How to Rein in Iran Without War
By Jim Hoagland
Iran is working to produce a 20-to-50-pound stockpile of enriched uranium that it can use to build atomic weapons within eight to 10 weeks, once it decides to do so ― and has consistently lied to the United Nations about those efforts.
That headline conclusion is one of two basic points that I draw from a series of private meetings on Iran's nuclear ambitions involving diplomats, leading academic experts, senior military officers and experienced analysts from around the globe.
The other: The impressive unity that the Bush administration has established in imposing sanctions on Iran is fraying because of war fears and commercial pressures and temptations.
Held over the course of this year in Europe, China and Russia, these unofficial traveling seminars provide a snapshot of international reaction to the unmistakable effort by Iran to develop nuclear weapons and to the threats by President Bush and Vice President Cheney to prevent that from happening.
The conversations, organized by the London-based International Institute for Strategic Studies (IISS), have dealt in mind-numbing detail with Iran's uranium-enrichment program, diplomatic and military options open to the West, and more.
In Moscow two weeks ago, I was treated to several hours of explication on precisely how a subclause in a recent Russia-Kazakhstan nuclear power treaty prevents Russia from demanding that Iran forsake enriching uranium on its own territory.
I feel like one of those poor geese on a foie gras farm in Alsace. Perversely, though, this information-stuffing has underlined for me the need to focus on the basic pieces of the complex Iranian mosaic.
This is the time not to rush past the obvious _ not to get lost in self-interested political rhetoric, heavy-breathing sensationalist ``reporting" about looming invasions or diplomatic flimflams such as the implausible Russian-Kazakh ploy offered in Moscow. It is a month to keep your hand on your wallet, your eye on the cards.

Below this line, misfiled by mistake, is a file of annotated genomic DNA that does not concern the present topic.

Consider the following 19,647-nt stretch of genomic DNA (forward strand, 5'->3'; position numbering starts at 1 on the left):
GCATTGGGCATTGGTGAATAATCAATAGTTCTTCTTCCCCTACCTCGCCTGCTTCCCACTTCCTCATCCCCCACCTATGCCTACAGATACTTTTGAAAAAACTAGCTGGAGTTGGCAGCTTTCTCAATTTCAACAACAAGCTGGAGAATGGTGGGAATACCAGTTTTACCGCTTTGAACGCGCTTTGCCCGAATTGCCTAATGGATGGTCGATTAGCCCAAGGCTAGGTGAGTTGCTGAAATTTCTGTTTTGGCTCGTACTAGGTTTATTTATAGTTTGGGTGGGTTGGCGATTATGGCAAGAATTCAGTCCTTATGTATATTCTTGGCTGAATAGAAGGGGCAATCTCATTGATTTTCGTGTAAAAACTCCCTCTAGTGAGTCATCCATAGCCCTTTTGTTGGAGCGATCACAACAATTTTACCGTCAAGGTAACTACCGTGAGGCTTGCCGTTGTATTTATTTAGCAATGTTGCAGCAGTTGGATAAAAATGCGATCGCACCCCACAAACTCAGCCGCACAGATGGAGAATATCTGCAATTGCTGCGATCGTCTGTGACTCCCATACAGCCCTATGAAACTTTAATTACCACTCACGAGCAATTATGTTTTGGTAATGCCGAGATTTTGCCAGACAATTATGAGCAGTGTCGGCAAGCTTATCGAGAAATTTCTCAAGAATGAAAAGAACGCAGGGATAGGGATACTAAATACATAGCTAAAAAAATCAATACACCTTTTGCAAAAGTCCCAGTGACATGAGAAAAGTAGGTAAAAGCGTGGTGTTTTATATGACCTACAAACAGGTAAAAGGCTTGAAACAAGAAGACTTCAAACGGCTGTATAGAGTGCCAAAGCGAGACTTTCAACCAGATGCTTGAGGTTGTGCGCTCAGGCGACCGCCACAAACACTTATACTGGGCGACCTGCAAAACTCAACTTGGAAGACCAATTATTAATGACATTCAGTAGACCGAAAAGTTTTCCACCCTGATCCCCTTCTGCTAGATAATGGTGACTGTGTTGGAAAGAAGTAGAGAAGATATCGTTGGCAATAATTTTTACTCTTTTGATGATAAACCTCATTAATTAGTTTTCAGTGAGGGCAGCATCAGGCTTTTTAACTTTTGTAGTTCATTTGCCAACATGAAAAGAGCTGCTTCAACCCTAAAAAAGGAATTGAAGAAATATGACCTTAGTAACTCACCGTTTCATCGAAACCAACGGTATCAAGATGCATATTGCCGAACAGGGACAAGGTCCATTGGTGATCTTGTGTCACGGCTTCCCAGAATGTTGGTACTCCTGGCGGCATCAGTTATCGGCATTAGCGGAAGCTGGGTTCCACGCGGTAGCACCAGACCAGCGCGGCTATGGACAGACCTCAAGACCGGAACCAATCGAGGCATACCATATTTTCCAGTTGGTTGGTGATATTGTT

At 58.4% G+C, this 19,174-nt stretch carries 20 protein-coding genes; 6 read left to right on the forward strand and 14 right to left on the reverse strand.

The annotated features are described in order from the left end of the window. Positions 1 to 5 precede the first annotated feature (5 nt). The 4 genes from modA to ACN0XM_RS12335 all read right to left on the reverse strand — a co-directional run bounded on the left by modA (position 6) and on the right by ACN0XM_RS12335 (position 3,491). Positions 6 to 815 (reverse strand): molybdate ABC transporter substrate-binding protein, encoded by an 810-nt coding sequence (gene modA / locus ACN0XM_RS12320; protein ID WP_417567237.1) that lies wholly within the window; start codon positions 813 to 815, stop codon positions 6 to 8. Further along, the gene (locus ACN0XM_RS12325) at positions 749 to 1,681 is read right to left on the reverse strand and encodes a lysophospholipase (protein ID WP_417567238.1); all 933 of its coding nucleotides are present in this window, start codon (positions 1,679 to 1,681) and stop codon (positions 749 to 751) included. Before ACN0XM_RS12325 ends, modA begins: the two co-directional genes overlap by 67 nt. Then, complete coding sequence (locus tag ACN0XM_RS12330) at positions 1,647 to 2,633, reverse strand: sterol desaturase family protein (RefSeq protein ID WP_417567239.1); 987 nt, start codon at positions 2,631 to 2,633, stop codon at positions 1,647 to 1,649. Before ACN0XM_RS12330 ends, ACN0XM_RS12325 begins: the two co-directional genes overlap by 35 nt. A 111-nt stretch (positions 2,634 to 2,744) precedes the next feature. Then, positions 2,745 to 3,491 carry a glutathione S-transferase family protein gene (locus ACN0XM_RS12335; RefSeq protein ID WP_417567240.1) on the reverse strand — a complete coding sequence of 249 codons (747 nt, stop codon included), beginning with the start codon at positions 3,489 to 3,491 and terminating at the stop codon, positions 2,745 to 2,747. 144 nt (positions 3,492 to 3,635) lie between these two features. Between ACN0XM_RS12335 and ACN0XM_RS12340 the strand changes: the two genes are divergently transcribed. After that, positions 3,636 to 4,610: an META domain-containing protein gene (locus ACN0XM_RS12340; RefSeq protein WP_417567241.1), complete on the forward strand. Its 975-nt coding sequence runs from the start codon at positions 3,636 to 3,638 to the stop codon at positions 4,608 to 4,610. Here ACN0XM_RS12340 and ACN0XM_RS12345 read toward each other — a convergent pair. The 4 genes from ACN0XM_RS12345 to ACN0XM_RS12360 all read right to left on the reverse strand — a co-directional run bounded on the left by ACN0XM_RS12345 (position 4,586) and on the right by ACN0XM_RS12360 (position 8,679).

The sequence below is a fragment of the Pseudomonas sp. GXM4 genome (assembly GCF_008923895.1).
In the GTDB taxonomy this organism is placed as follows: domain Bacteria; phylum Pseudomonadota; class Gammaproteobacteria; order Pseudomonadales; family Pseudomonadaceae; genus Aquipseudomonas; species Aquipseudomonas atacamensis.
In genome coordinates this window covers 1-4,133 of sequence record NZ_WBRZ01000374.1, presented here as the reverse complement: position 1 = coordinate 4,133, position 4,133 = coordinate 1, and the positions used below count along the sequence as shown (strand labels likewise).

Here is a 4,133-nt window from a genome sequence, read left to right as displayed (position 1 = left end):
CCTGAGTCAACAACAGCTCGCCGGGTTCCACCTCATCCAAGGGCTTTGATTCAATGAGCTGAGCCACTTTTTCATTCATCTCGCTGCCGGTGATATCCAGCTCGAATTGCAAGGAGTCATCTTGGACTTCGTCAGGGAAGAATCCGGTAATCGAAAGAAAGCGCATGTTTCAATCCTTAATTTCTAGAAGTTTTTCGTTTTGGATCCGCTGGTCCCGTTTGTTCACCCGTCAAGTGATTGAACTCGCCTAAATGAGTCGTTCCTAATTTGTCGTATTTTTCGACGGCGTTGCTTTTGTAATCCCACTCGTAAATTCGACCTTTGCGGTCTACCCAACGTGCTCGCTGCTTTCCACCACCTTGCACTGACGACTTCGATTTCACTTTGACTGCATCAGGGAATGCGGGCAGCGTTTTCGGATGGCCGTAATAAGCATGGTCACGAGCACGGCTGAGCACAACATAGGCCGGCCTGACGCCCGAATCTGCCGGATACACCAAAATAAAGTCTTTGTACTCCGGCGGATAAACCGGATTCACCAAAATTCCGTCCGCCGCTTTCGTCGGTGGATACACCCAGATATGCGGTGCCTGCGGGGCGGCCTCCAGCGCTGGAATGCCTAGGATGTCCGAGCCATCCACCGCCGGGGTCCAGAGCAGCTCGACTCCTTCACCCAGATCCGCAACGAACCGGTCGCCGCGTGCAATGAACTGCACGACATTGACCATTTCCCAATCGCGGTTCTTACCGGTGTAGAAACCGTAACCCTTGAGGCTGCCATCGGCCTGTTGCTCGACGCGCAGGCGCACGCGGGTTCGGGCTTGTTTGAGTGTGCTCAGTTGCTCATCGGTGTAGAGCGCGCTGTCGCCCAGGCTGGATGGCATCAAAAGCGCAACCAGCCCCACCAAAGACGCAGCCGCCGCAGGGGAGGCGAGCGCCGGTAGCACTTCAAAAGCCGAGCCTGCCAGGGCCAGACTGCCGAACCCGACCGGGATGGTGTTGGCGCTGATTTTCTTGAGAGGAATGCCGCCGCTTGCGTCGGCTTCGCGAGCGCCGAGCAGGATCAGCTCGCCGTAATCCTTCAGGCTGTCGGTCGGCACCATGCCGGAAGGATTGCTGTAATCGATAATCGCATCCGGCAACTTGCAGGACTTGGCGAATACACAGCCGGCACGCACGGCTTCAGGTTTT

Bush holds talks on Iran with French President Nicolas Sarkozy ― another war-is-an-option fellow ― in Washington and then with German Chancellor Angela Merkel ― a firm waverer on military strikes ― in Crawford, Tex., this week. Meanwhile, Russian President Vladimir Putin follows up on his mid-October visit to Iran, where he reportedly told the Iranians that he needed some concession from them, and fast, to enable him to keep protecting them from new U.N. condemnation.
And by mid-November, Mohamed ElBaradei, director of the International Atomic Energy Agency, will report on whether the Iranians will now admit that they received and then developed P-2 centrifuges and got other nuclear technology from Pakistan, as was reported in this column in 1995 and as the IAEA has charged since 2002.
This is one basic that Bush critics frequently overlook ― in part because it gets lost in the overheated ``World War III" rhetoric of the president: The IAEA and the U.N. Security Council have determined that Iran has lied about its nuclear activities and has therefore at least temporarily forfeited its right to enrichment for peaceful purposes.
That Iran has gone to great, secretive lengths to create and push forward a bomb-building capability is not a Bush delusion.
But neither is it fantasy to say, as do Russia and China, that the Iranians have had great difficulty in getting their system of 2,952 centrifuges at Natanz, south of Tehran, to work effectively.
The scenarios provided to Bush by U.S. and Israeli intelligence some years ago on what date Iran would get the bomb have not been validated. Bush does not face the pressure that he once anticipated for a binary, strike or no-strike, decision before he leaves office.
Paradoxically, time is running out on the diplomatic track, where Russia and China are blocking a third round of U.N. sanctions against Iran. This allows Cheney and other hawks to argue that waiting on diplomatic results is a waste of time. Blocking sanctions actually increases the pressure on Bush to move unilaterally and militarily.
China, blithely ignoring the potentially perverse effect of its actions, wants to maintain financial advantage and access to Iran's energy.
Chinese participants emphasized that basic point to me at an IISS-sponsored gathering in Beijing in June. China would expect to be compensated if sanctions cost it business ― an attitude that would appall Germany's Merkel, Italy's leaders and other Europeans who have seen their trade with Iran plummet as a result of joining the U.S. financial campaign against Tehran.
The administration has too often pitched the confrontation with Iran as one that Bush alone will decide. Russia, China and Europe should do everything they can to prevent this from becoming necessary. Not backing the new U.N. sanctions brings it a scary step closer.